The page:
It won’t make you pure or modest or chaste, even if you succeed at each one. You’ll have done nothing to master the sexual passions and appetites because you’ll have done nothing with your sexuality.You don’t learn to look without lechery merely by averting your eyes. You have to practice seeing attractive people in a way that respects them and respects the attraction.

    I want to compliment you on your deeper understanding of chastity than most of the other writers here, Kyle.

    And, for your carping critics, who apparently are taking what you’re saying in a way that demeans God’s creation and willfully stigmatizes innocent human sexuality, I’d suggest they take a look at THIS –which is as fully “sexual” as almost all of Gerard’s poetry is. Therein, Gerard is truly “doing” something “with his sexuality”!

  12. trellis smith permalink
    May 16, 2013 4:17 am

    Leering and lechery are cartoonish, hardly sexual and pretty bad techniques in any event as most adolescent boys find out.
    However, I learned something in Paris cafe culture about the art of people watching. Parisians look at you, they actually stare at you, they take you all in and make no apology for it. When I see someone of remarkable beauty that’s exactly what i want to do, i want to contemplate their loveliness. if that leads to a higher art of flirtation with furtive and stolen glances than all the better.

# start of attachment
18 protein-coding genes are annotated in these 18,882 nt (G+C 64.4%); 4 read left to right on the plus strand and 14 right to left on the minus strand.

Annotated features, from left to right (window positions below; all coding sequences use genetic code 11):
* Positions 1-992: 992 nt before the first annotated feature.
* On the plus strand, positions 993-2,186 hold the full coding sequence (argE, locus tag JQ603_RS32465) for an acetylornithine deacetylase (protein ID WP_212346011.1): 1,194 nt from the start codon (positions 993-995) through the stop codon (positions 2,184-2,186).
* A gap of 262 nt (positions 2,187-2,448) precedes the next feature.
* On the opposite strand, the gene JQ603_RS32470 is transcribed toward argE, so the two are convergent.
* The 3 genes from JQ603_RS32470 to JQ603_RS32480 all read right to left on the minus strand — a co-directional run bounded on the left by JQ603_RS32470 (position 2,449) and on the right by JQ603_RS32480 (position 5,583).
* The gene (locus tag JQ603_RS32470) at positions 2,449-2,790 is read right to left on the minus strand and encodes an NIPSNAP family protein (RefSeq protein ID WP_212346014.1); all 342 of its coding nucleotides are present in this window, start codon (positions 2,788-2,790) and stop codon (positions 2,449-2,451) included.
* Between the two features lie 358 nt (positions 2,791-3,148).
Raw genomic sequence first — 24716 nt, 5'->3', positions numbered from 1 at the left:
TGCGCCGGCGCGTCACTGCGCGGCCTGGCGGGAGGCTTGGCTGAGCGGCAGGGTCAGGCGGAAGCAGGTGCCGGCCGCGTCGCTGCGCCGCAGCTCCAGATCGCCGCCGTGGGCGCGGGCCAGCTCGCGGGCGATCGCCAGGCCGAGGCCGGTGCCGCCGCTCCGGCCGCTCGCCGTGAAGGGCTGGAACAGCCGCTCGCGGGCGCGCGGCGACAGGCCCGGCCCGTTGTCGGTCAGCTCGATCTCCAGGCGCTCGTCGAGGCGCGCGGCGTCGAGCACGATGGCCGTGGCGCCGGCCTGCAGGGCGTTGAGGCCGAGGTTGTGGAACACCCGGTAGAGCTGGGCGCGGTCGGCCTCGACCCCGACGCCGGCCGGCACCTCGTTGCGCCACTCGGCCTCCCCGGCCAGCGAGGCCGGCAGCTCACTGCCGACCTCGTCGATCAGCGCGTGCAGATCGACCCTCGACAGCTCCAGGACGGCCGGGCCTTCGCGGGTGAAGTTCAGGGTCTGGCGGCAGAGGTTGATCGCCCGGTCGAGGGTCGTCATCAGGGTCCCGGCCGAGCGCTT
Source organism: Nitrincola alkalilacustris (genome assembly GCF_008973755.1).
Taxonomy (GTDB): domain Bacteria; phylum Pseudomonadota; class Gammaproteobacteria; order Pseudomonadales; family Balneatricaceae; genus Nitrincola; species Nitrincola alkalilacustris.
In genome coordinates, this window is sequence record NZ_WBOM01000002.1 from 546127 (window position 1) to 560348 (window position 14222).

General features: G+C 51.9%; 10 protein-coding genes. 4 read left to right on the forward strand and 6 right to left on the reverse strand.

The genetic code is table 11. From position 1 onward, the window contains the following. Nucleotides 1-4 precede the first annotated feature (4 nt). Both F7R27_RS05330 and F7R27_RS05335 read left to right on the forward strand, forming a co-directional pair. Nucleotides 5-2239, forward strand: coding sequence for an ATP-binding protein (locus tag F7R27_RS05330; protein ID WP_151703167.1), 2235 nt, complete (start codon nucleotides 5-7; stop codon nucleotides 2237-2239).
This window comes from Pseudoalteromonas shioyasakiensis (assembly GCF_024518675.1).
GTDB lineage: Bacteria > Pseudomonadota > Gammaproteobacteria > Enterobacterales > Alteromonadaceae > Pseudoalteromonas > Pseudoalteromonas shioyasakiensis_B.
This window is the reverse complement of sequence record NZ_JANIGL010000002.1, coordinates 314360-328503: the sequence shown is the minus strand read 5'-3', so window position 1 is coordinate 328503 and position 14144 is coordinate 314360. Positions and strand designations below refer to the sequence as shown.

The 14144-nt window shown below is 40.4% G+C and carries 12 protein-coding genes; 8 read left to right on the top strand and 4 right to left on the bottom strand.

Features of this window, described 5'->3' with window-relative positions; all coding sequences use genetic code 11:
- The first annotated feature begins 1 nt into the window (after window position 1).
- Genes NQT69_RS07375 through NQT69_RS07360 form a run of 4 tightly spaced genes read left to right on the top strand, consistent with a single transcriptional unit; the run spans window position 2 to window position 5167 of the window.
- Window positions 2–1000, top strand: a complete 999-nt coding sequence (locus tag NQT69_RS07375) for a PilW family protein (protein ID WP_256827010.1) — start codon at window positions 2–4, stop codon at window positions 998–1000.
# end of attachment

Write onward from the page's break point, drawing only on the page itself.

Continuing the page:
I agree with Kyle all such advice to avoid one’s eyes, wear a burka and don’t have sex standing up as it might lead to dancing is puerile and puritanical and likely more obsessed with sex as a result. It teaches nothing about being virtuous and hasn’t a clue how to enjoy being a virtuous sexual being let alone act like one.

  13. David Cruz-Uribe, SFO permalink*
    May 16, 2013 5:58 am

    I was reading the comments last night when my wife asked what Kyle was writing about. When she got to the quote “a women’s husband is the only person who should see and receive the joy of her body” her immediate response was: “she want’s Christian women to wear burkas!” I think she is right. At the heart of purity culture is a profound dualism which treats male and female sexuality completely different. It enshrines male sexual immaturity (“boys will be boys” is the unspoken watchword even as it lays out certain rules of behavior) while insisting that women are either “sluts” or “pure vessels”. Neither men nor women are taught to be mature in their sexuality, but women bear the brunt of the punishment for both.